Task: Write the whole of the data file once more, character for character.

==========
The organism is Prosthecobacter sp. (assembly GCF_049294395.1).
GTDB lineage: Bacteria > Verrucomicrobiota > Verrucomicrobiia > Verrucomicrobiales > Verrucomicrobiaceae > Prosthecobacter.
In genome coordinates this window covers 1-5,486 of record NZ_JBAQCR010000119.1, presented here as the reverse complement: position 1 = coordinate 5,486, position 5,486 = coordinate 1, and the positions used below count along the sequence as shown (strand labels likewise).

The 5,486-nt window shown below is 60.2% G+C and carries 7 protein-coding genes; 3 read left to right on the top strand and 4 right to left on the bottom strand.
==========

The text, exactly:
The organism is Prosthecobacter sp. (assembly GCF_049294395.1).
GTDB lineage: Bacteria > Verrucomicrobiota > Verrucomicrobiia > Verrucomicrobiales > Verrucomicrobiaceae > Prosthecobacter.
In genome coordinates this window covers 1-5,486 of record NZ_JBAQCR010000119.1, presented here as the reverse complement: position 1 = coordinate 5,486, position 5,486 = coordinate 1, and the positions used below count along the sequence as shown (strand labels likewise).

The 5,486-nt window shown below is 60.2% G+C and carries 7 protein-coding genes; 3 read left to right on the top strand and 4 right to left on the bottom strand.